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    DEA Class;  Rx

    Common Brand Names; Latuda

    • Antipsychotics, 2nd Generation; 
    Oral atypical antipsychotic; belongs to benzisoxazole/benzoisothiazol derivative class
    Used for schizophrenia in adults and adolescents and for bipolar I depression in adult and pediatric patients 10 years and older
    Contraindicated with strong CYP3A4 inhibitors or inducers; as with all antipsychotics, boxed warning for increased mortality risk in elderly patients with dementia-related psychosis
    Indicated for the treatment of refractory schizophrenia that has failed to respond adequately to appropriate courses of standard antipsychotic agents; also to reduce the risk of recurrent suicidal behavior in patients with schizophrenia or schizoaffective disorder.
    For the treatment of bipolar disorder.


    Coadministration with strong CYP3A4 inhibitors (eg, ketoconazole, clarithromycin, ritonavir, voriconazole, mibefradil)

    Coadministration with strong CYP3A4 inducers (eg, rifampin, St. John’s wort, phenytoin, carbamazepine)

    • Somnolence, dose related (15-26%)
    • Akathisia, dose related (6-22%)
    • Extrapyramidal disorder, dose related (6-22%)
    • Parkinsonism, dose related (6-17%)
    • Fasting glucose increased, dose related (10-14%)
    • Nausea, dose related (9-13%)
    • Insomnia, dose-related (7-11%)
    • Agitation, dose related (3-10%)
    • Vomiting, dose related (6-8%)
    • Dyspepsia, dose related (5-8%)
    • Anxiety, dose related (3-8%)
    • Elevated serum creatinine, dose related (1-7.2%)
    • Dystonia (5%)
    • Dizziness, dose related (4-6%)
    • Fatigue (4%)
    • Back pain, dose related (2-4%)
    • Restlessness (3%)
    • Salivary hypersecretion, dose related (1-4%)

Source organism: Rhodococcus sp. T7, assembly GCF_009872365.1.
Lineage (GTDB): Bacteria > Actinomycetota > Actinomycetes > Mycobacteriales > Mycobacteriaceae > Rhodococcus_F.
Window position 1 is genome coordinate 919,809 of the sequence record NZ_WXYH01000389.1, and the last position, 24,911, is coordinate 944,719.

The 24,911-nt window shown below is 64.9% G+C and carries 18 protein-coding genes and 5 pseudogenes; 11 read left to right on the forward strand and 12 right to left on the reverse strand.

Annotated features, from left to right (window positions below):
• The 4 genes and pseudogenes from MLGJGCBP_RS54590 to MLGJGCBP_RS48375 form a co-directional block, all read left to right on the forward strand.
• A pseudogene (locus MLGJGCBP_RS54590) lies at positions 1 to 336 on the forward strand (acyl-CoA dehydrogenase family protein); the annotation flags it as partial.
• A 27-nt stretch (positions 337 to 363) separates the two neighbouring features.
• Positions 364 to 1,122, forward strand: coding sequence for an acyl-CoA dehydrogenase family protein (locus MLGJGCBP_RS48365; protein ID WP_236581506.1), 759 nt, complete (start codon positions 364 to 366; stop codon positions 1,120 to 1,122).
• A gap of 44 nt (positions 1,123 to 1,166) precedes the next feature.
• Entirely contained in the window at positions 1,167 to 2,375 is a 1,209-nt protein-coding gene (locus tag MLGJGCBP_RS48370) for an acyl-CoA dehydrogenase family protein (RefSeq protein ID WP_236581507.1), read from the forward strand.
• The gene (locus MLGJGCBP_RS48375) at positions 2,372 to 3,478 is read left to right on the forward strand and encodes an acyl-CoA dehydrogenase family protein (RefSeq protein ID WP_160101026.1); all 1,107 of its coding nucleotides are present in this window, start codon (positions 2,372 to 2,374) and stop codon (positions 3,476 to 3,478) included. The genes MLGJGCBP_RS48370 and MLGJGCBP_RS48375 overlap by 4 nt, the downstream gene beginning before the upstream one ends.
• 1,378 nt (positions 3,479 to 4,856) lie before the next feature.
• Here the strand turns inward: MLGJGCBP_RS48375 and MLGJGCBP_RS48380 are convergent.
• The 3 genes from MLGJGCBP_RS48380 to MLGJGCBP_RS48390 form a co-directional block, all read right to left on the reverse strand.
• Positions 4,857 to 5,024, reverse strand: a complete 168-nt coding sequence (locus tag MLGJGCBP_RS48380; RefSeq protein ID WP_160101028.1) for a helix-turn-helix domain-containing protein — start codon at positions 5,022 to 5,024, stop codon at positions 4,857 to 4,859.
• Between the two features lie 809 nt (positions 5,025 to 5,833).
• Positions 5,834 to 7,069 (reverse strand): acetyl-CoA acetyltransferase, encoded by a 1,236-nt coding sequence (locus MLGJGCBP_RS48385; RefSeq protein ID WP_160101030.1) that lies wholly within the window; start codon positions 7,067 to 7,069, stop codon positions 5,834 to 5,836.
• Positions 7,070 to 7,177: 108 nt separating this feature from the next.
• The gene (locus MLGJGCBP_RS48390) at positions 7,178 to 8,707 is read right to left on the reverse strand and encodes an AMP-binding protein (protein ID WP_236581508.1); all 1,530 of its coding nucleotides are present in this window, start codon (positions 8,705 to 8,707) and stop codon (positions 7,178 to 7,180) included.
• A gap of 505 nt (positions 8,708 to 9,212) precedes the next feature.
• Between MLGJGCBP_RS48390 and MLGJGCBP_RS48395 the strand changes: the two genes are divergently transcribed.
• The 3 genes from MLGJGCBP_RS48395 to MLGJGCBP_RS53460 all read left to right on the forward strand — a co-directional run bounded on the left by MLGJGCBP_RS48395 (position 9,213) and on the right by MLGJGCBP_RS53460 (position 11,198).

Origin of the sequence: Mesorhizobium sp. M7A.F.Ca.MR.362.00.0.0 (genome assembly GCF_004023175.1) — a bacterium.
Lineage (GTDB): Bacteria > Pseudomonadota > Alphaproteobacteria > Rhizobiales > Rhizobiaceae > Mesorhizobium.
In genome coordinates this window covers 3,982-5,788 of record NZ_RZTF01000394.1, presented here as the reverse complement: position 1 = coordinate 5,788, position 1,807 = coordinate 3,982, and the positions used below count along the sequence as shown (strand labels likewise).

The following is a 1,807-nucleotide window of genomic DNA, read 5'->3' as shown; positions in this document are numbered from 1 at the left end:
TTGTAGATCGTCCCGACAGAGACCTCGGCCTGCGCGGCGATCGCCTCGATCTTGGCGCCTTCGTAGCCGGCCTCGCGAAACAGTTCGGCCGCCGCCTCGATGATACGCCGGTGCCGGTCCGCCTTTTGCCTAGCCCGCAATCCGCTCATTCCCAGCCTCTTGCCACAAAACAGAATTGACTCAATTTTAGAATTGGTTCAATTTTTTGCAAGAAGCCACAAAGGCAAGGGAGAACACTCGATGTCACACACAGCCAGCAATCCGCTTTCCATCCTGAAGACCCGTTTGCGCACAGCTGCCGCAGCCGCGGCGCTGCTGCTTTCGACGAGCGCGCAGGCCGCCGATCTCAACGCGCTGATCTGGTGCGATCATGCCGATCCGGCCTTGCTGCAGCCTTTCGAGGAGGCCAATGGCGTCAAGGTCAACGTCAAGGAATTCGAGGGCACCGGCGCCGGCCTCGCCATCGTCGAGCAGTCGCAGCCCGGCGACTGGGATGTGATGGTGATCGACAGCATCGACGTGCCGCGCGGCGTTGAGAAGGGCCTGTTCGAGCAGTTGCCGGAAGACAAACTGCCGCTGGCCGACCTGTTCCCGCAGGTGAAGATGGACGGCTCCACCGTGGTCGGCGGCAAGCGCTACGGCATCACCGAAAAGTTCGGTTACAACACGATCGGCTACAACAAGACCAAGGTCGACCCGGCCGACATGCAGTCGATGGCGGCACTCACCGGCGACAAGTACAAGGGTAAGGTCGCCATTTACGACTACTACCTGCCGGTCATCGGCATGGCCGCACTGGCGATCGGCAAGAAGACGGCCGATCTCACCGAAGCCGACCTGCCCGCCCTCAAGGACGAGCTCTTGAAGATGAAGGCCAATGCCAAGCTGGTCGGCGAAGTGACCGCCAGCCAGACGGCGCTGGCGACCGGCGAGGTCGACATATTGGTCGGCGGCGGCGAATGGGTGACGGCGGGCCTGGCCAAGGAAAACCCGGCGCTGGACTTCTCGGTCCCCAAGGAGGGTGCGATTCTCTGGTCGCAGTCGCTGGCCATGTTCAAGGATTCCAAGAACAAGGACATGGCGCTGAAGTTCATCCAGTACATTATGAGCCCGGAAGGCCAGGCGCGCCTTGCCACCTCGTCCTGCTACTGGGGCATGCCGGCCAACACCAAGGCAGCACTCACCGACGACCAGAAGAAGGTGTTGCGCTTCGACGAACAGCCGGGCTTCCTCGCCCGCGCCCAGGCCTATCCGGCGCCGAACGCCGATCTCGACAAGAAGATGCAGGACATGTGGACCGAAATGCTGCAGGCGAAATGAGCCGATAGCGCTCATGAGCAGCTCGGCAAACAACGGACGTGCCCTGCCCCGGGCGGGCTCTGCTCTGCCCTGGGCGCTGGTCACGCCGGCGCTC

• Hypertension
    • Rash
    • Pruritus
    • CPK increased
    • Abdominal pain
    • Diarrhea
    • Blurred vision
    • Tachycardia
    • Anemia
    • AV block 1st degree
    • Angina pectoris
    • Bradycardia
    • Vertigo
    • Gastritis
    • Rhabdomyolysis
    • Cerebrovascular accident
    • Dysarthria
    • Abnormal dreams
    • Panic attack
    • Sleep disorder
    • Dysuria
    • Renal failure
    • Amenorrhea
    • Dysmenorrhea
    • Breast enlargement
    • Breast pain

    Possibility of suicide attempt inherent to psychotic illness; close supervision required when therapy is initiated, dosage is changed, or drug is discontinued; the risk of suicidal thoughts and behaviors in pediatric and young adult patients extends to longer-term use (eg, >4 months) is unknown; there is substantial evidence from placebo-controlled maintenance studies in adults with MDD that antidepressants delay the recurrence of depression

    Antidepressant treatment can increase the risk of developing a manic or hypomanic episode, particularly in patients with bipolar disorder

    Patients with Parkinson’s disease or dementia with Lewy bodies are reported to have an increased sensitivity to antipsychotic medication

    Orthostatic hypotension and syncope reported, possibly due to its alpha-1receptor antagonism

    Risk of neuroleptic malignant syndrome (NMS) reported in association with administration of antipsychotic drugs, including lurasidone; clinical manifestations of NMS (eg, hyperpyrexia, muscle rigidity, altered mental status, evidence of autonomic instability); additional symptoms (eg, elevated creatine phosphokinase, myoglobinuria [rhabdomyolysis], acute renal failure); the syndrome can develop, although much less commonly, after relatively brief treatment periods at low doses or may even arise after discontinuation of treatment; if NMS is suspected, immediately discontinue therapy and provide intensive symptomatic treatment and monitoring

    Hyperprolactinemia reported; galactorrhea, amenorrhea, gynecomastia, and impotence reported with prolactin-elevating compounds; long-standing hyperprolactinemia, when associated with hypogonadism, may lead to decreased bone density in both female and male patients

    Neonates exposed to antipsychotic drugs during 3rd trimester of pregnancy are at risk for extrapyramidal symptoms (EPS) and/or withdrawal symptoms after delivery

    Unknown whether drug is distributed in breast milk

    Lurasidone is present in rat milk

    Consider development and health benefits of breastfeeding along with mother’s clinical need for drug and any potential adverse effects on breastfed infant from therapy or from underlying maternal condition


    160 mg/day PO.


    160 mg/day PO.


    80 mg/day PO.


    10 years and older: 80 mg/day PO.
    Less than 10 years: Safety and efficacy have not been established.


    Not indicated.

    Lurasidone hydrochloride


    • 20mg
    • 40mg
    • 60mg
    • 80mg
    • 120mg